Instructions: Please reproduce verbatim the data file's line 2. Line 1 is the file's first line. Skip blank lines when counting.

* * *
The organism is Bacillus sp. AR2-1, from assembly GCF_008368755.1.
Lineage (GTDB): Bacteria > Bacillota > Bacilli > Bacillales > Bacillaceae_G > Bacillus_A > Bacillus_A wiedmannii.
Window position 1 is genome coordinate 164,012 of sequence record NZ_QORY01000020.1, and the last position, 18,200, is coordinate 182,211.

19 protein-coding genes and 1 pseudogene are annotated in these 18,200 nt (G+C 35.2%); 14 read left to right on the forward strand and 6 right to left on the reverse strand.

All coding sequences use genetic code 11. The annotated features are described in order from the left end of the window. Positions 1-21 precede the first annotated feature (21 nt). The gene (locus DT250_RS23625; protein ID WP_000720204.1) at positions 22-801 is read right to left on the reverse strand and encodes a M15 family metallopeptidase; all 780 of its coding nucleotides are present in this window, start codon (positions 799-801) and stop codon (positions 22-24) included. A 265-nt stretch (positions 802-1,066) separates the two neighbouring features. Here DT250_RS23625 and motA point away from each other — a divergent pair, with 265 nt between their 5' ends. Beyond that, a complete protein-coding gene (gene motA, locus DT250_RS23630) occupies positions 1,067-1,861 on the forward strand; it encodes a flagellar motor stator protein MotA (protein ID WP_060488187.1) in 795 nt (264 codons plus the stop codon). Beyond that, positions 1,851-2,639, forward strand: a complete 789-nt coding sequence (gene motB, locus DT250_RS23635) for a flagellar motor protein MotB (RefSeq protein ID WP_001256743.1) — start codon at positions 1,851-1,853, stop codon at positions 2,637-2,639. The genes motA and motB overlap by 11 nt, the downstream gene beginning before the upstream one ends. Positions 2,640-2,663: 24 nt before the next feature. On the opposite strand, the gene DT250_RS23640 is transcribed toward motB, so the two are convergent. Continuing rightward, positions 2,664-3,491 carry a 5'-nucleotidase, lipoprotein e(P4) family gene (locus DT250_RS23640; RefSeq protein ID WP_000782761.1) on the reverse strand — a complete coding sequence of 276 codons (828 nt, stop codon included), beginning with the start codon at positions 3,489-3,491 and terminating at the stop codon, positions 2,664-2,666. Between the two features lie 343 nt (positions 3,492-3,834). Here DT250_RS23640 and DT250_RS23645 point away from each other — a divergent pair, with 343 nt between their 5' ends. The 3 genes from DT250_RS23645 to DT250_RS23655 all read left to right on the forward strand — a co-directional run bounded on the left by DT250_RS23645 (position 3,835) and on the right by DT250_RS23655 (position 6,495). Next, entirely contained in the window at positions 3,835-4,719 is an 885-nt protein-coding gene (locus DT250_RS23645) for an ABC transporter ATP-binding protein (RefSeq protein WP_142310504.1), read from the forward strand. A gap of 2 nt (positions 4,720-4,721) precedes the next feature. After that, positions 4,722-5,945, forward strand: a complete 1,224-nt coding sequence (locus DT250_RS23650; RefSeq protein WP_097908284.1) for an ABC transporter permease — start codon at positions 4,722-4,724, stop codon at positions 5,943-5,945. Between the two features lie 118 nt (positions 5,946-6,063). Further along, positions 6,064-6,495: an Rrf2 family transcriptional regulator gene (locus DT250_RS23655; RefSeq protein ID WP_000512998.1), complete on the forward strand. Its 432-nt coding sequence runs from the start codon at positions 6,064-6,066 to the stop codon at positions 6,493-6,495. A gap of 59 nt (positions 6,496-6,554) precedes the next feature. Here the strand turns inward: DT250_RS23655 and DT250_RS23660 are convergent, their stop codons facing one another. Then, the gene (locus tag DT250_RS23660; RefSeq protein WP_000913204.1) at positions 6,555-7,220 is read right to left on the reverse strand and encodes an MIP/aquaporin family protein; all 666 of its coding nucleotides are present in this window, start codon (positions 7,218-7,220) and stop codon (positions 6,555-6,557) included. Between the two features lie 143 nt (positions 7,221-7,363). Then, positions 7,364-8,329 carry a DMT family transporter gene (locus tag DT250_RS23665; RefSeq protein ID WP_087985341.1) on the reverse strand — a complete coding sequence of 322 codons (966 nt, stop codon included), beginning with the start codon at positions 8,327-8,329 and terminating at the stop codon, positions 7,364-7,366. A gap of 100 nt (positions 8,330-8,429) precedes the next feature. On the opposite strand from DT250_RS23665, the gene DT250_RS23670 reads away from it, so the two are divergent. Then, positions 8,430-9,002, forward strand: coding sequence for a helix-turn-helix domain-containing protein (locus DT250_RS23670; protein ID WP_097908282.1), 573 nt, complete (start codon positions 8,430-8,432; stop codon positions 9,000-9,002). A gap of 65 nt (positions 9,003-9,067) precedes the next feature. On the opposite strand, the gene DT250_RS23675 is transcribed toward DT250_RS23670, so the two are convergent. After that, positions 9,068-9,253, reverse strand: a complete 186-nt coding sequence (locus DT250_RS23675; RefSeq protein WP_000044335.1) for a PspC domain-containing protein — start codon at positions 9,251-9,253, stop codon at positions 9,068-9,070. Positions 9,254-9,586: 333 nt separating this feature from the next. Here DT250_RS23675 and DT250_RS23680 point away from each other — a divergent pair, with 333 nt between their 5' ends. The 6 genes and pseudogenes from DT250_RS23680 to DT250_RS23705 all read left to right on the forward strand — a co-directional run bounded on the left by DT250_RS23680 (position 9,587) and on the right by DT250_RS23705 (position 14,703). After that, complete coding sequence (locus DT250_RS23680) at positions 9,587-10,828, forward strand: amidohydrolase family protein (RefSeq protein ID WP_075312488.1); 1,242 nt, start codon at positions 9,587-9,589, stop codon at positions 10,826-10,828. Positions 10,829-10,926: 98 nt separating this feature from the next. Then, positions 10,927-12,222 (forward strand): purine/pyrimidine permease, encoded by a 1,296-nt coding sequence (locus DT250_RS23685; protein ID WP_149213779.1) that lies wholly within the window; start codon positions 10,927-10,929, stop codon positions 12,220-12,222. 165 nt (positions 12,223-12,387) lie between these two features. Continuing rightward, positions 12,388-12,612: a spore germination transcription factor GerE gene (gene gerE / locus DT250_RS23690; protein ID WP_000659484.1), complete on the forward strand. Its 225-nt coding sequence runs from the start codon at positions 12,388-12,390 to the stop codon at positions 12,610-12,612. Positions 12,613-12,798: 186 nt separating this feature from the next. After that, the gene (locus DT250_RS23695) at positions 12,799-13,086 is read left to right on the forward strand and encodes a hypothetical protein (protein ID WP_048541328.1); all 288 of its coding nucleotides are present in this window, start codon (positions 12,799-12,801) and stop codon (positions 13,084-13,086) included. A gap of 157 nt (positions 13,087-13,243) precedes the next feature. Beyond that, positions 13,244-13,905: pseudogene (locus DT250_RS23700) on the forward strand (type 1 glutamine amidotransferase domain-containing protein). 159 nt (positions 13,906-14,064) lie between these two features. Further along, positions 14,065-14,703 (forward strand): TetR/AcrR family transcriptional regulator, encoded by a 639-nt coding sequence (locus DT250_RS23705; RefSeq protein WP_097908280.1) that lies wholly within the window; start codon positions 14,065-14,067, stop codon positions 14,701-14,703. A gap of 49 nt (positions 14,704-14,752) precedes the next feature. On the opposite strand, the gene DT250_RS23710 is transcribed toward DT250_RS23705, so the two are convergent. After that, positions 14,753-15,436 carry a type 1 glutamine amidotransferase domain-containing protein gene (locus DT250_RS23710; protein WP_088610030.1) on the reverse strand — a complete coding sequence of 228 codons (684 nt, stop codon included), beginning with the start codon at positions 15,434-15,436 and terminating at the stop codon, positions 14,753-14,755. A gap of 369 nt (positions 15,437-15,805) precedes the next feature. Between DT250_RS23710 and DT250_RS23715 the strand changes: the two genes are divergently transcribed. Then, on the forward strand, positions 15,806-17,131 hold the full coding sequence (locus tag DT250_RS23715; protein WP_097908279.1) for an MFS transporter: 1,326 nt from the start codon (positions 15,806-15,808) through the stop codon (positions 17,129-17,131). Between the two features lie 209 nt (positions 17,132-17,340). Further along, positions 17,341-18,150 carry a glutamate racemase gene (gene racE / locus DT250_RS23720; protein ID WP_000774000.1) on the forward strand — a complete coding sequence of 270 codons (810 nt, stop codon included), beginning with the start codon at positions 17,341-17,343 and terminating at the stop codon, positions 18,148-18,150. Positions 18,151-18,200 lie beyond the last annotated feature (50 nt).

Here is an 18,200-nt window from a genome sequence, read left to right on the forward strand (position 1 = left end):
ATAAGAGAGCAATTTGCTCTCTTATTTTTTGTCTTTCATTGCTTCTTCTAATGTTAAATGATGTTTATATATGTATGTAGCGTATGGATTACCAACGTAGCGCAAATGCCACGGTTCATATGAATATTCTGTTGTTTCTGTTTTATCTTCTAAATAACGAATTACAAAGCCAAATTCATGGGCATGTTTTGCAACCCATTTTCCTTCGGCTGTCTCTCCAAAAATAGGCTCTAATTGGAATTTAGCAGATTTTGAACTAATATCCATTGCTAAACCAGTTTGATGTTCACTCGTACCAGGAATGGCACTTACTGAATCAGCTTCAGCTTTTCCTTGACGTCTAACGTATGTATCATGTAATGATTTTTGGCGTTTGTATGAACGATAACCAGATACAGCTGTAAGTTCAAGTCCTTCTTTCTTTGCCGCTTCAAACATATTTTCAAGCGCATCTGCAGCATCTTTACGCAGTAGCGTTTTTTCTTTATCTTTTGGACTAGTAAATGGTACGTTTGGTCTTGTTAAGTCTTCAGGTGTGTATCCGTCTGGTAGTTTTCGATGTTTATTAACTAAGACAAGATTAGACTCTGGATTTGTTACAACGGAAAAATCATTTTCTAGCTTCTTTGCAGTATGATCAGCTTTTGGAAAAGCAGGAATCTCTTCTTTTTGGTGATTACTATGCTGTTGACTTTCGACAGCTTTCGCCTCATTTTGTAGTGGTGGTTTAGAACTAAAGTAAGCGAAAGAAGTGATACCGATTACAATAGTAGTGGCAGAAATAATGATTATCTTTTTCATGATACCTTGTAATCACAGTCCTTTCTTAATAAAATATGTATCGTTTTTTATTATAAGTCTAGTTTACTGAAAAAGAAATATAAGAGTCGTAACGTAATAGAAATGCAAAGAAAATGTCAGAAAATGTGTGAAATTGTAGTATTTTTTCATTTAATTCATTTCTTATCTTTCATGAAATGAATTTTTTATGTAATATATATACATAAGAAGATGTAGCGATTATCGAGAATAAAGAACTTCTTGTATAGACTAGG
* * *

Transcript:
Lineage (GTDB): Bacteria > Bacillota > Bacilli > Bacillales > Bacillaceae_G > Bacillus_A > Bacillus_A wiedmannii.